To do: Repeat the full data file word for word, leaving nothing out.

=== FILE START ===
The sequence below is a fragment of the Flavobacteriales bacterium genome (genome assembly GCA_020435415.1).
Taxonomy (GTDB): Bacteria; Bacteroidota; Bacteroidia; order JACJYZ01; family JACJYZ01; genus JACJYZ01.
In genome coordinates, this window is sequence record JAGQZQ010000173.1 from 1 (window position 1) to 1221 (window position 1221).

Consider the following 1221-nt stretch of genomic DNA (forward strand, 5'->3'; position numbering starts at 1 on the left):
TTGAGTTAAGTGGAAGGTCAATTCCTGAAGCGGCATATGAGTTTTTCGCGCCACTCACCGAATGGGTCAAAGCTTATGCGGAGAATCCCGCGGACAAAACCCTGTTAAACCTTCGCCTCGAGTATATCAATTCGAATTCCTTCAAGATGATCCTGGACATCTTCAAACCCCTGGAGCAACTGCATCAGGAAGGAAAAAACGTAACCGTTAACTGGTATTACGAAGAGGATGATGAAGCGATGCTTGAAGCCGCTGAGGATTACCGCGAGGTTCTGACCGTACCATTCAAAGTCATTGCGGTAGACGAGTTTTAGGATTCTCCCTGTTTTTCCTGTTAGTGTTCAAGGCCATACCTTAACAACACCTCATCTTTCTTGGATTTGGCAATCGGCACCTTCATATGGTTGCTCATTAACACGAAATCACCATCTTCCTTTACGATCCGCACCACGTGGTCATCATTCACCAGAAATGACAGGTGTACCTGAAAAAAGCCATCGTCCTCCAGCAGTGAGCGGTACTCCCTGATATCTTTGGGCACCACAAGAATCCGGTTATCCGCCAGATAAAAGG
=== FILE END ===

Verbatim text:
The sequence below is a fragment of the Flavobacteriales bacterium genome (genome assembly GCA_020435415.1).
Taxonomy (GTDB): Bacteria; Bacteroidota; Bacteroidia; order JACJYZ01; family JACJYZ01; genus JACJYZ01.
In genome coordinates, this window is sequence record JAGQZQ010000173.1 from 1 (window position 1) to 1221 (window position 1221).

Consider the following 1221-nt stretch of genomic DNA (forward strand, 5'->3'; position numbering starts at 1 on the left):
TTGAGTTAAGTGGAAGGTCAATTCCTGAAGCGGCATATGAGTTTTTCGCGCCACTCACCGAATGGGTCAAAGCTTATGCGGAGAATCCCGCGGACAAAACCCTGTTAAACCTTCGCCTCGAGTATATCAATTCGAATTCCTTCAAGATGATCCTGGACATCTTCAAACCCCTGGAGCAACTGCATCAGGAAGGAAAAAACGTAACCGTTAACTGGTATTACGAAGAGGATGATGAAGCGATGCTTGAAGCCGCTGAGGATTACCGCGAGGTTCTGACCGTACCATTCAAAGTCATTGCGGTAGACGAGTTTTAGGATTCTCCCTGTTTTTCCTGTTAGTGTTCAAGGCCATACCTTAACAACACCTCATCTTTCTTGGATTTGGCAATCGGCACCTTCATATGGTTGCTCATTAACACGAAATCACCATCTTCCTTTACGATCCGCACCACGTGGTCATCATTCACCAGAAATGACAGGTGTACCTGAAAAAAGCCATCGTCCTCCAGCAGTGAGCGGTACTCCCTGATATCTTTGGGCACCACAAGAATCCGGTTATCCGCCAGATAAAAGG